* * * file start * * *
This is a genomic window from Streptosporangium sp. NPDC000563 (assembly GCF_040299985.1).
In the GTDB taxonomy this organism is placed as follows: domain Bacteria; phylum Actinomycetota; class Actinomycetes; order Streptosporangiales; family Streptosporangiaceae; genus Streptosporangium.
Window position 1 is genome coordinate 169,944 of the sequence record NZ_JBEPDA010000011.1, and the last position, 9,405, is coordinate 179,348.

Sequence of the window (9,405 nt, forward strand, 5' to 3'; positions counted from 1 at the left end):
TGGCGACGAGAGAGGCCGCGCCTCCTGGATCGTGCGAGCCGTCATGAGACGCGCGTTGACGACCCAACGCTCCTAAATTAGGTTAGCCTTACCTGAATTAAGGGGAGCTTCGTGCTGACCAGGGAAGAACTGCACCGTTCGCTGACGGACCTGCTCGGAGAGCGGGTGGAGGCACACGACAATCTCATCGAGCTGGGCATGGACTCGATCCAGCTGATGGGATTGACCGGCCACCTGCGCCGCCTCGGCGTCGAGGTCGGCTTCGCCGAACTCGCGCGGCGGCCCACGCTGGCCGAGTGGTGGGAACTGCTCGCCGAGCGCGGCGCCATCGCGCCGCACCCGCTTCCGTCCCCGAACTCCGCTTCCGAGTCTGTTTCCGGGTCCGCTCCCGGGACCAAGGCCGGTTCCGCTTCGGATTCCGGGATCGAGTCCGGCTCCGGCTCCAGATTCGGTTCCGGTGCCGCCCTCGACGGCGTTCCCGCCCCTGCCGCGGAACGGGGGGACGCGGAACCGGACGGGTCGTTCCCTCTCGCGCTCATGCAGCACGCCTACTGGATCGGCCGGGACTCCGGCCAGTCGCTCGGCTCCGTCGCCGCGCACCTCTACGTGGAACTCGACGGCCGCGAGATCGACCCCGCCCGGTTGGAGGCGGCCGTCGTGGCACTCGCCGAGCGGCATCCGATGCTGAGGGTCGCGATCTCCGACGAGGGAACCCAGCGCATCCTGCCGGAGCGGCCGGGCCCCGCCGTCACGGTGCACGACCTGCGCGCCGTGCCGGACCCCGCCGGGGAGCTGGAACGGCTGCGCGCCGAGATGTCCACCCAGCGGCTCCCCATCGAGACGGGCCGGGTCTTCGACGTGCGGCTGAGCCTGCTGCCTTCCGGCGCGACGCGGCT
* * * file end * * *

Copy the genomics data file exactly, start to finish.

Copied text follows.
This is a genomic window from Streptosporangium sp. NPDC000563 (assembly GCF_040299985.1).
In the GTDB taxonomy this organism is placed as follows: domain Bacteria; phylum Actinomycetota; class Actinomycetes; order Streptosporangiales; family Streptosporangiaceae; genus Streptosporangium.
Window position 1 is genome coordinate 169,944 of the sequence record NZ_JBEPDA010000011.1, and the last position, 9,405, is coordinate 179,348.

Sequence of the window (9,405 nt, forward strand, 5' to 3'; positions counted from 1 at the left end):
TGGCGACGAGAGAGGCCGCGCCTCCTGGATCGTGCGAGCCGTCATGAGACGCGCGTTGACGACCCAACGCTCCTAAATTAGGTTAGCCTTACCTGAATTAAGGGGAGCTTCGTGCTGACCAGGGAAGAACTGCACCGTTCGCTGACGGACCTGCTCGGAGAGCGGGTGGAGGCACACGACAATCTCATCGAGCTGGGCATGGACTCGATCCAGCTGATGGGATTGACCGGCCACCTGCGCCGCCTCGGCGTCGAGGTCGGCTTCGCCGAACTCGCGCGGCGGCCCACGCTGGCCGAGTGGTGGGAACTGCTCGCCGAGCGCGGCGCCATCGCGCCGCACCCGCTTCCGTCCCCGAACTCCGCTTCCGAGTCTGTTTCCGGGTCCGCTCCCGGGACCAAGGCCGGTTCCGCTTCGGATTCCGGGATCGAGTCCGGCTCCGGCTCCAGATTCGGTTCCGGTGCCGCCCTCGACGGCGTTCCCGCCCCTGCCGCGGAACGGGGGGACGCGGAACCGGACGGGTCGTTCCCTCTCGCGCTCATGCAGCACGCCTACTGGATCGGCCGGGACTCCGGCCAGTCGCTCGGCTCCGTCGCCGCGCACCTCTACGTGGAACTCGACGGCCGCGAGATCGACCCCGCCCGGTTGGAGGCGGCCGTCGTGGCACTCGCCGAGCGGCATCCGATGCTGAGGGTCGCGATCTCCGACGAGGGAACCCAGCGCATCCTGCCGGAGCGGCCGGGCCCCGCCGTCACGGTGCACGACCTGCGCGCCGTGCCGGACCCCGCCGGGGAGCTGGAACGGCTGCGCGCCGAGATGTCCACCCAGCGGCTCCCCATCGAGACGGGCCGGGTCTTCGACGTGCGGCTGAGCCTGCTGCCTTCCGGCGCGACGCGGCT